And he began to explain to the fertilizer heir the various meanings of the outfits going by: the red handkerchief in the left pocket (fist-fucker), or right pocket (fist-fuckee), the yellow handkerchief (piss), the shaved heads, chains and leather, the bare chest with tiny gold rings inserted in the nipples.[14]

This fragment from Tales of the City does something similar in featuring a gay character explaining the details of fashion:

“Why are you doing that?”

“Doing what?”

“Wearing your Levi’s in the shower.”

“Oh…” He laughed, hopping back into the stall. “I’m wire-brushing my basket. See?” He picked up a wire brush from the floor of the stall. “Just the thing for achieving that well-worn shading in just the right places.” Scraping the brush gingerly across the crotch of his jeans, he screwed his face into an expression of mock pain.[15]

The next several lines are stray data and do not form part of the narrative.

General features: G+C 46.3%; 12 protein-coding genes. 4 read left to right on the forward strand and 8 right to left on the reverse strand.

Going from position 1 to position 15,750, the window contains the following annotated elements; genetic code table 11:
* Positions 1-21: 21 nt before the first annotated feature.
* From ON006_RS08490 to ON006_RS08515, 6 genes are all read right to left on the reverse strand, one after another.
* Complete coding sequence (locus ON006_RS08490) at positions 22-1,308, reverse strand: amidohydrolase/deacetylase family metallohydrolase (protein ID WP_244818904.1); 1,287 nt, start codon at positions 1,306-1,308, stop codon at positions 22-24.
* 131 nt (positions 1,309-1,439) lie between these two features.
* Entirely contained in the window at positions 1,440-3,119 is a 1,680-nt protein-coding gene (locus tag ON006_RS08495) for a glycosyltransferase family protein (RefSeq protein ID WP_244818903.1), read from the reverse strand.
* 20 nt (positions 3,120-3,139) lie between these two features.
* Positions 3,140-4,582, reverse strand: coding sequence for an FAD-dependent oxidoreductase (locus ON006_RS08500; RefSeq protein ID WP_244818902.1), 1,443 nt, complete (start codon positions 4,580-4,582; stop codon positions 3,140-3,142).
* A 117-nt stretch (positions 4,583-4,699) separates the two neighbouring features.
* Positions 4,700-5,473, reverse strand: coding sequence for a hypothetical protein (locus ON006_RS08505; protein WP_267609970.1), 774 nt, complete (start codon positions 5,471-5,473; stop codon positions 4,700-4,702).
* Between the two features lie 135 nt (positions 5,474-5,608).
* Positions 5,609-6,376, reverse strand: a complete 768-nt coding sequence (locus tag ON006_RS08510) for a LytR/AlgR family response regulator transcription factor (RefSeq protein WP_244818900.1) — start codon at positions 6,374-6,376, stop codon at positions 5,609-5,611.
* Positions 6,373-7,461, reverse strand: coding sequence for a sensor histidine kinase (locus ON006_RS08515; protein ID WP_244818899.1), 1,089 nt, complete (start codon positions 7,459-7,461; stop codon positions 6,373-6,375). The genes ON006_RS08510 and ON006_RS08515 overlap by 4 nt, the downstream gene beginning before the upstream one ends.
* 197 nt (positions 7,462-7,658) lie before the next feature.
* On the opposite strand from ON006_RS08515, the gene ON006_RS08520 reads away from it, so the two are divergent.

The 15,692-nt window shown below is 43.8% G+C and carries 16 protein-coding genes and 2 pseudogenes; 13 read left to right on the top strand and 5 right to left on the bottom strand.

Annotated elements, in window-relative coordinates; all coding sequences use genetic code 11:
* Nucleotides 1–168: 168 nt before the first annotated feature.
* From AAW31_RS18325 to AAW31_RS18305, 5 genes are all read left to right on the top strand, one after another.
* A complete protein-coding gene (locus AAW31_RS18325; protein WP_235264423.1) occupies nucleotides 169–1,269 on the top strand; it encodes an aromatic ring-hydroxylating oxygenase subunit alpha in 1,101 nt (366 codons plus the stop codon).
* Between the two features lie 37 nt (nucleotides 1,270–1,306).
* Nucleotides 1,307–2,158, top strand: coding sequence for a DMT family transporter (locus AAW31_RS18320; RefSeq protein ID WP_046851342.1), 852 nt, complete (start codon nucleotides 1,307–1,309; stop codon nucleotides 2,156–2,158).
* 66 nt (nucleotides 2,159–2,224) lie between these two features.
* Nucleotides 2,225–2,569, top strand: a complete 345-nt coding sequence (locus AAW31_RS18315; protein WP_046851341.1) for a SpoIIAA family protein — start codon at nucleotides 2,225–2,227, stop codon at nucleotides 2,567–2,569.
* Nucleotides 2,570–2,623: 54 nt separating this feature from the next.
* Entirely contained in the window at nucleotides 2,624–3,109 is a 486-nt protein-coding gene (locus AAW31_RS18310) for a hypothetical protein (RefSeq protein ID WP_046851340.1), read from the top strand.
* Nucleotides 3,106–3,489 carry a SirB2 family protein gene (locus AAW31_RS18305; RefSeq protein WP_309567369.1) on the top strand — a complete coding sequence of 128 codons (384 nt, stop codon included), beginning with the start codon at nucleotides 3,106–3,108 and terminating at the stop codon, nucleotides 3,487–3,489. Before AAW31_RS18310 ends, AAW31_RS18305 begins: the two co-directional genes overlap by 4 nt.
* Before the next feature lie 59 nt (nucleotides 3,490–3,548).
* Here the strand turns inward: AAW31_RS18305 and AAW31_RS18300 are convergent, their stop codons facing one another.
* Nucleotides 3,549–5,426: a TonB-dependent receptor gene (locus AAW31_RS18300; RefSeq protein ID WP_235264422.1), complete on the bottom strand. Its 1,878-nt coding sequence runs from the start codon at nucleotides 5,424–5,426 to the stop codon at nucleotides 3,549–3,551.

While both fragments feature gay characters explaining fashion choices, the difference lies in the targets. In Dancer, we have a gay character who is a mentor to another gay man, a newcomer to the gay community. This suggests that one of the main purposes of Holleran’s novel was to aid in acculturation of those gay people who have not become acquainted with gay culture yet. On the other hand, in Tales of the City, the explanation is aimed at a woman, which aligns with the strategy visible in the use of slang to make the novel understandable for non-gay audiences.

Customary folklore